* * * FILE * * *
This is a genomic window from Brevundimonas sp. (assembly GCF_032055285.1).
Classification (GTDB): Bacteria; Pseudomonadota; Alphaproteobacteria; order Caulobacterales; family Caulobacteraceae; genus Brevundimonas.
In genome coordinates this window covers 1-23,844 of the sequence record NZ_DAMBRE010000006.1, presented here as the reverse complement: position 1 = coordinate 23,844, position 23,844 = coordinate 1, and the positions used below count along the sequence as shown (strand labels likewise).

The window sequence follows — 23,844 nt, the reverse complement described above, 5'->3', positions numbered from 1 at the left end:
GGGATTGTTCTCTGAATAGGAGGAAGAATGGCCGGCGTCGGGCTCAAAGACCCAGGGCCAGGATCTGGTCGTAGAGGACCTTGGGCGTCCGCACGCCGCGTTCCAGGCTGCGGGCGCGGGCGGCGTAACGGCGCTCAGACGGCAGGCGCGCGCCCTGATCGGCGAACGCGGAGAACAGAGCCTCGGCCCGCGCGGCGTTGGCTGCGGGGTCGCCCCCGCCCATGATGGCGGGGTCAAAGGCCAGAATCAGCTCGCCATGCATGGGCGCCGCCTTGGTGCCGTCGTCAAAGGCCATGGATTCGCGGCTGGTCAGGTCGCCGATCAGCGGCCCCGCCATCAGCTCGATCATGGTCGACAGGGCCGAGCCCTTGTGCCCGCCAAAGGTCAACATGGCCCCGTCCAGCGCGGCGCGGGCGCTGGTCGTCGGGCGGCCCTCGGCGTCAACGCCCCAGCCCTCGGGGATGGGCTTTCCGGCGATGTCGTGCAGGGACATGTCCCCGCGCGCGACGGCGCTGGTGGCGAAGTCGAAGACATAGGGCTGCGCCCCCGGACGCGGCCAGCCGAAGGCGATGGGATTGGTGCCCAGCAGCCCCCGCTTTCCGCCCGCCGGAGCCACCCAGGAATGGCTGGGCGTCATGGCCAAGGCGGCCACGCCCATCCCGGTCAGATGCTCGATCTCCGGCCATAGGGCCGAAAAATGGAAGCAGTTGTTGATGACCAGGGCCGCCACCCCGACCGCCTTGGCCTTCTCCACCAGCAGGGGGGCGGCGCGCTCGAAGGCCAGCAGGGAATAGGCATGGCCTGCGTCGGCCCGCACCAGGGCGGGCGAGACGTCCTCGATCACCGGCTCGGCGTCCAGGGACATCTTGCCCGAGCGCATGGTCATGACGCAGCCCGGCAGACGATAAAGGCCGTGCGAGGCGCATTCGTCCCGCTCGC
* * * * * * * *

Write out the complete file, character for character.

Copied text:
This is a genomic window from Brevundimonas sp. (assembly GCF_032055285.1).
Classification (GTDB): Bacteria; Pseudomonadota; Alphaproteobacteria; order Caulobacterales; family Caulobacteraceae; genus Brevundimonas.
In genome coordinates this window covers 1-23,844 of the sequence record NZ_DAMBRE010000006.1, presented here as the reverse complement: position 1 = coordinate 23,844, position 23,844 = coordinate 1, and the positions used below count along the sequence as shown (strand labels likewise).

The window sequence follows — 23,844 nt, the reverse complement described above, 5'->3', positions numbered from 1 at the left end:
GGGATTGTTCTCTGAATAGGAGGAAGAATGGCCGGCGTCGGGCTCAAAGACCCAGGGCCAGGATCTGGTCGTAGAGGACCTTGGGCGTCCGCACGCCGCGTTCCAGGCTGCGGGCGCGGGCGGCGTAACGGCGCTCAGACGGCAGGCGCGCGCCCTGATCGGCGAACGCGGAGAACAGAGCCTCGGCCCGCGCGGCGTTGGCTGCGGGGTCGCCCCCGCCCATGATGGCGGGGTCAAAGGCCAGAATCAGCTCGCCATGCATGGGCGCCGCCTTGGTGCCGTCGTCAAAGGCCATGGATTCGCGGCTGGTCAGGTCGCCGATCAGCGGCCCCGCCATCAGCTCGATCATGGTCGACAGGGCCGAGCCCTTGTGCCCGCCAAAGGTCAACATGGCCCCGTCCAGCGCGGCGCGGGCGCTGGTCGTCGGGCGGCCCTCGGCGTCAACGCCCCAGCCCTCGGGGATGGGCTTTCCGGCGATGTCGTGCAGGGACATGTCCCCGCGCGCGACGGCGCTGGTGGCGAAGTCGAAGACATAGGGCTGCGCCCCCGGACGCGGCCAGCCGAAGGCGATGGGATTGGTGCCCAGCAGCCCCCGCTTTCCGCCCGCCGGAGCCACCCAGGAATGGCTGGGCGTCATGGCCAAGGCGGCCACGCCCATCCCGGTCAGATGCTCGATCTCCGGCCATAGGGCCGAAAAATGGAAGCAGTTGTTGATGACCAGGGCCGCCACCCCGACCGCCTTGGCCTTCTCCACCAGCAGGGGGGCGGCGCGCTCGAAGGCCAGCAGGGAATAGGCATGGCCTGCGTCGGCCCGCACCAGGGCGGGCGAGACGTCCTCGATCACCGGCTCGGCGTCCAGGGACATCTTGCCCGAGCGCATGGTCATGACGCAGCCCGGCAGACGATAAAGGCCGTGCGAGGCGCATTCGTCCCGCTCGC